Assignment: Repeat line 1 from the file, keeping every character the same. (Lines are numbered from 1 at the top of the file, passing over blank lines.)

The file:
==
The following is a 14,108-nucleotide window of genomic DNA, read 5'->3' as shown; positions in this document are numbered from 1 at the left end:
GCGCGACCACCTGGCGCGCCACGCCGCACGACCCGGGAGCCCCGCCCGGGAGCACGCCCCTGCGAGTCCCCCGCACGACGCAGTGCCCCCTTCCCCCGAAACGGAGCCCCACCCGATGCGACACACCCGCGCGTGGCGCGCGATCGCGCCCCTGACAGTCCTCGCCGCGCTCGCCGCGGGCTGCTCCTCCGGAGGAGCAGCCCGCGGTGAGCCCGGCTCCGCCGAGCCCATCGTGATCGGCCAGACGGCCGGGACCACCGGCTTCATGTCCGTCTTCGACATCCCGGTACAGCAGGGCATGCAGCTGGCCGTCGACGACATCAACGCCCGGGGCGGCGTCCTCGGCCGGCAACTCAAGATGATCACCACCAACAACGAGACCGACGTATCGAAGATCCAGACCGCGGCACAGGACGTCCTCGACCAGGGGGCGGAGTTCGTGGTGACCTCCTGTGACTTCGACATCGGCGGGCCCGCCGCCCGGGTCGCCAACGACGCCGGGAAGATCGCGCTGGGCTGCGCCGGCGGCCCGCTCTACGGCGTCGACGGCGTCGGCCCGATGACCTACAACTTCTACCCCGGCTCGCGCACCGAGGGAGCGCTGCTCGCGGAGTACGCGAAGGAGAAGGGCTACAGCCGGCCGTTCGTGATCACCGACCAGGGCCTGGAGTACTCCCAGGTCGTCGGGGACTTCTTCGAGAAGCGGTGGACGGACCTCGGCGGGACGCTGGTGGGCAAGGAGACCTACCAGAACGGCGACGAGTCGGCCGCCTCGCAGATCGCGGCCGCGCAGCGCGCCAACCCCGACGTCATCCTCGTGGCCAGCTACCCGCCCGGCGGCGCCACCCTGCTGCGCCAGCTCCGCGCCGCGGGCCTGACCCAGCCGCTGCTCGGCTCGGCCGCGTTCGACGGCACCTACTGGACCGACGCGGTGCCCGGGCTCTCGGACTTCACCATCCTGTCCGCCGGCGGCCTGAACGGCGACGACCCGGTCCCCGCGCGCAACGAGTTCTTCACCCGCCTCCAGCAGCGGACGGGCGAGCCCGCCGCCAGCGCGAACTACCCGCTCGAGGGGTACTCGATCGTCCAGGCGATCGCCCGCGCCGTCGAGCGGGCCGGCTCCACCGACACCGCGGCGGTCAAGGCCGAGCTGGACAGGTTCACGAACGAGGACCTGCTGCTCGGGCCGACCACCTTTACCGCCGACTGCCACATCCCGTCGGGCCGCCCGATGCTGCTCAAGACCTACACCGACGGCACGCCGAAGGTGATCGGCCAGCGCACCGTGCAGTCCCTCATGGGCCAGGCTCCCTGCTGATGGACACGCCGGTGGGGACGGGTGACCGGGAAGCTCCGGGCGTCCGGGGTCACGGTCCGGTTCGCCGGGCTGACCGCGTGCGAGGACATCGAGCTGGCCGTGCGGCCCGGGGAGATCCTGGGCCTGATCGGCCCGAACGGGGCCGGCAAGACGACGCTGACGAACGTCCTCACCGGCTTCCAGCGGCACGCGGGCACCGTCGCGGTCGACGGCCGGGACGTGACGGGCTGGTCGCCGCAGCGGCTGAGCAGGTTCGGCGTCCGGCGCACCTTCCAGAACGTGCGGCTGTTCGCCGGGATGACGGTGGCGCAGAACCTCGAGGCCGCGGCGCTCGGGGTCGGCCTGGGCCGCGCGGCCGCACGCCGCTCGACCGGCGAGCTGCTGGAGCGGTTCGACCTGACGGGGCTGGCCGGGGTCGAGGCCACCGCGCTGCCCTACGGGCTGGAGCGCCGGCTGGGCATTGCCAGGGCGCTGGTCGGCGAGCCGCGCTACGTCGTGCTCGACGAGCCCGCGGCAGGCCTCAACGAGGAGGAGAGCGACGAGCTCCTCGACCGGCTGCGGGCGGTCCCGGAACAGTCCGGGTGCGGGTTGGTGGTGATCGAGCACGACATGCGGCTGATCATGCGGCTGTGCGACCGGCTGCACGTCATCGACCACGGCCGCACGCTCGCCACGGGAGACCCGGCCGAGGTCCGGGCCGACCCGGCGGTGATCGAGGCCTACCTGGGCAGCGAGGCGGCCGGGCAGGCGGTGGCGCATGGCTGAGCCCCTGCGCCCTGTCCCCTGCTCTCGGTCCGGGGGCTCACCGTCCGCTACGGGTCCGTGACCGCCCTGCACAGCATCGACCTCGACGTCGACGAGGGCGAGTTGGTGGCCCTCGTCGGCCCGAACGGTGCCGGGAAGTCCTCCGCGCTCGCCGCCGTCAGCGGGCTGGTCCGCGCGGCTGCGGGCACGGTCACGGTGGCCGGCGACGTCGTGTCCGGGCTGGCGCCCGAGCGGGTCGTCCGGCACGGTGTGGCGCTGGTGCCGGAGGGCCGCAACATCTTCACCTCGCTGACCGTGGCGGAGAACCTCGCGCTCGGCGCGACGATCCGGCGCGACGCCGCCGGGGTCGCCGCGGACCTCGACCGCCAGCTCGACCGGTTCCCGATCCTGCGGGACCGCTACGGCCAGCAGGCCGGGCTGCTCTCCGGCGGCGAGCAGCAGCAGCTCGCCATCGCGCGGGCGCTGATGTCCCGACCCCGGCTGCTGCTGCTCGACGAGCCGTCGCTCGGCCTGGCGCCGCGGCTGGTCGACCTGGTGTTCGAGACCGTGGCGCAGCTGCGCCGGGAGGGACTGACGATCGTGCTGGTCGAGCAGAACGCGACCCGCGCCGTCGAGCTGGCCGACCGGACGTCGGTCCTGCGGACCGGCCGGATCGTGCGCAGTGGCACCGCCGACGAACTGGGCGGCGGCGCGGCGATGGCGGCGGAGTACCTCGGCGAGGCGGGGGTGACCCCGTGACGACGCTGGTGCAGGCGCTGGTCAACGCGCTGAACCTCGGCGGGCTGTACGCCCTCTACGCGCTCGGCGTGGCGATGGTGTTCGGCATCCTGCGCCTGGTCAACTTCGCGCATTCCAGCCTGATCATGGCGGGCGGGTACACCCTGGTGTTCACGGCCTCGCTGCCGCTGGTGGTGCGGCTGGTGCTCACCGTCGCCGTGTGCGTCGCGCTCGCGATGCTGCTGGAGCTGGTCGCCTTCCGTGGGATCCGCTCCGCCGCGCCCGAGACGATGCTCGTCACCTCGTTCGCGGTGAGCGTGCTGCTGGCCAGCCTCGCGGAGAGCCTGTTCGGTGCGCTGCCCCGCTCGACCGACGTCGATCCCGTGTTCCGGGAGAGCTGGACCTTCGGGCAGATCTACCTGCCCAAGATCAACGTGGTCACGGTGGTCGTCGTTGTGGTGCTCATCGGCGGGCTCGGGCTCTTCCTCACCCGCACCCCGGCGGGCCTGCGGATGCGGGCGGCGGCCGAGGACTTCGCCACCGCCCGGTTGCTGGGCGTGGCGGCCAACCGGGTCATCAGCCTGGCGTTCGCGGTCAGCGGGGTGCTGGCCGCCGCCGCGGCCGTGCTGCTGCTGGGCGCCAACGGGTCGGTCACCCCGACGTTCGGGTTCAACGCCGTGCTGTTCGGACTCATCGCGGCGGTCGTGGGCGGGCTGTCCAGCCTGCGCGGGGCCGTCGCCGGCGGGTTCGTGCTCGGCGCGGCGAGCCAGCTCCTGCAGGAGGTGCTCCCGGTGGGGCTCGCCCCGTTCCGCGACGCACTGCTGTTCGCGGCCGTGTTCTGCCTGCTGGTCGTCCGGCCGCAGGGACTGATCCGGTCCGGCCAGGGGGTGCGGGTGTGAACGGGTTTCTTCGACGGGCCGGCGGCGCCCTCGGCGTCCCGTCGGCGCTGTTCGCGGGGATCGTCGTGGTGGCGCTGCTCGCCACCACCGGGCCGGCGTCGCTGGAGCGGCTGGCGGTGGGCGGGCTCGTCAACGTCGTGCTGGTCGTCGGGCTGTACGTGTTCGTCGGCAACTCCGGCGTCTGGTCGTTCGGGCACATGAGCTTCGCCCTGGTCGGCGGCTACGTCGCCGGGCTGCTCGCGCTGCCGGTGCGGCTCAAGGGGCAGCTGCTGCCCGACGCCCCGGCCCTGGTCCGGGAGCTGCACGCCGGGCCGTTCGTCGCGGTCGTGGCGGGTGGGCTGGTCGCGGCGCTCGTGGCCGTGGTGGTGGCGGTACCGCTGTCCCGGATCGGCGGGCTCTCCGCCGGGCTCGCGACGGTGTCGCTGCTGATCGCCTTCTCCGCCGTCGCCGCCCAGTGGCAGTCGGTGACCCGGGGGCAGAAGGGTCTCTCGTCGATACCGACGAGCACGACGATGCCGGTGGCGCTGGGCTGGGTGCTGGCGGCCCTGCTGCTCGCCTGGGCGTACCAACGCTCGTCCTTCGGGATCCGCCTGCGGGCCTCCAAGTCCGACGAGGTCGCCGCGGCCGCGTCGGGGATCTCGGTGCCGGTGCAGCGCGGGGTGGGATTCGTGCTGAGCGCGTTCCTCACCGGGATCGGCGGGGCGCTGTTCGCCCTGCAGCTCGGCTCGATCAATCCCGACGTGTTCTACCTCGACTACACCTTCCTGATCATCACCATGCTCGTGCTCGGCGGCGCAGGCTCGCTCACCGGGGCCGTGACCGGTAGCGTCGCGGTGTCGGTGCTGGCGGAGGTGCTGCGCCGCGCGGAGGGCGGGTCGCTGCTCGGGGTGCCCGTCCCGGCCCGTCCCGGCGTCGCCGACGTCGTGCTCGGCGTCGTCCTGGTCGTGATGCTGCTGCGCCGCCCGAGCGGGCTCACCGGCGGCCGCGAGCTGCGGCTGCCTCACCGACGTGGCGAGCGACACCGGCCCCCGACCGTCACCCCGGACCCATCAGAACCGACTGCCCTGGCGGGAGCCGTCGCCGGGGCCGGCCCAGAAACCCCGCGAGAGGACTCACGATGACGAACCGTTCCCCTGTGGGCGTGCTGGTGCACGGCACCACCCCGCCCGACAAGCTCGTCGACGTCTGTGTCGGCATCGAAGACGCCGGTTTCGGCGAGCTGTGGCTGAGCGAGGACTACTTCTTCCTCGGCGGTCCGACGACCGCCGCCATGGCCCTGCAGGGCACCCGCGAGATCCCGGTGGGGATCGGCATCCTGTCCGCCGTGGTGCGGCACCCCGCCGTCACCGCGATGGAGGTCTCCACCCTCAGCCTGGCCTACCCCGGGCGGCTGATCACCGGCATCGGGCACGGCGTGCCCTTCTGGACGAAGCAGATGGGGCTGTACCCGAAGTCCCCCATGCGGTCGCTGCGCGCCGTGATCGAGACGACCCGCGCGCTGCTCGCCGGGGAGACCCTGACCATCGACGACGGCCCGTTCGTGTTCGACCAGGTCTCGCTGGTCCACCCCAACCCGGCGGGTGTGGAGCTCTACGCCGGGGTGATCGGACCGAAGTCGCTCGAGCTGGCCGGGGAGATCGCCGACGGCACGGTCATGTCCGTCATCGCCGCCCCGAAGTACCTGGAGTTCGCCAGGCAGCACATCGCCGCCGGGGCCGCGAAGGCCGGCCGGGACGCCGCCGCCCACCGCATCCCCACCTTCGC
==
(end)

The following is a 14,108-nucleotide window of genomic DNA, read 5'->3' as shown; positions in this document are numbered from 1 at the left end: